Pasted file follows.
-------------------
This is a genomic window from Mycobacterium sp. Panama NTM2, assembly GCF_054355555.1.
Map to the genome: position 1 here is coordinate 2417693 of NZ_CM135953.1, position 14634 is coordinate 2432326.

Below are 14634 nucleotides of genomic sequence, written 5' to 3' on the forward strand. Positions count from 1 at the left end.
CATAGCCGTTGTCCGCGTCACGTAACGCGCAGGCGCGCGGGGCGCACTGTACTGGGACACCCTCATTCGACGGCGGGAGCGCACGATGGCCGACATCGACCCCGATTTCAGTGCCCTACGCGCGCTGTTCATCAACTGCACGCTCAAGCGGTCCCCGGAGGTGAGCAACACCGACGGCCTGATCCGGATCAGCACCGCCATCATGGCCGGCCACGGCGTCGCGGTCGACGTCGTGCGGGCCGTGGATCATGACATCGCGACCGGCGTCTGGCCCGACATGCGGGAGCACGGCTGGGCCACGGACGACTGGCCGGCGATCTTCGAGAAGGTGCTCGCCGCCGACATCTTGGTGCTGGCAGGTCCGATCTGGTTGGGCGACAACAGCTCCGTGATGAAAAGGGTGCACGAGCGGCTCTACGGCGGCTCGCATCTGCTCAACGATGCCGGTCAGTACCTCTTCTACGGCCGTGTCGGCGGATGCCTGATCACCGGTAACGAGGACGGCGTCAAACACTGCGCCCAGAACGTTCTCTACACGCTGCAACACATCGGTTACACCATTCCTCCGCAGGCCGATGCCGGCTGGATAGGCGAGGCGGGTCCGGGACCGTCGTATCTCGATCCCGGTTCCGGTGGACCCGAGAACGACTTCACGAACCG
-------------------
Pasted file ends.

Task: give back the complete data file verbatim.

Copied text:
This is a genomic window from Mycobacterium sp. Panama NTM2, assembly GCF_054355555.1.
Map to the genome: position 1 here is coordinate 2417693 of NZ_CM135953.1, position 14634 is coordinate 2432326.

Below are 14634 nucleotides of genomic sequence, written 5' to 3' on the forward strand. Positions count from 1 at the left end.
CATAGCCGTTGTCCGCGTCACGTAACGCGCAGGCGCGCGGGGCGCACTGTACTGGGACACCCTCATTCGACGGCGGGAGCGCACGATGGCCGACATCGACCCCGATTTCAGTGCCCTACGCGCGCTGTTCATCAACTGCACGCTCAAGCGGTCCCCGGAGGTGAGCAACACCGACGGCCTGATCCGGATCAGCACCGCCATCATGGCCGGCCACGGCGTCGCGGTCGACGTCGTGCGGGCCGTGGATCATGACATCGCGACCGGCGTCTGGCCCGACATGCGGGAGCACGGCTGGGCCACGGACGACTGGCCGGCGATCTTCGAGAAGGTGCTCGCCGCCGACATCTTGGTGCTGGCAGGTCCGATCTGGTTGGGCGACAACAGCTCCGTGATGAAAAGGGTGCACGAGCGGCTCTACGGCGGCTCGCATCTGCTCAACGATGCCGGTCAGTACCTCTTCTACGGCCGTGTCGGCGGATGCCTGATCACCGGTAACGAGGACGGCGTCAAACACTGCGCCCAGAACGTTCTCTACACGCTGCAACACATCGGTTACACCATTCCTCCGCAGGCCGATGCCGGCTGGATAGGCGAGGCGGGTCCGGGACCGTCGTATCTCGATCCCGGTTCCGGTGGACCCGAGAACGACTTCACGAACCG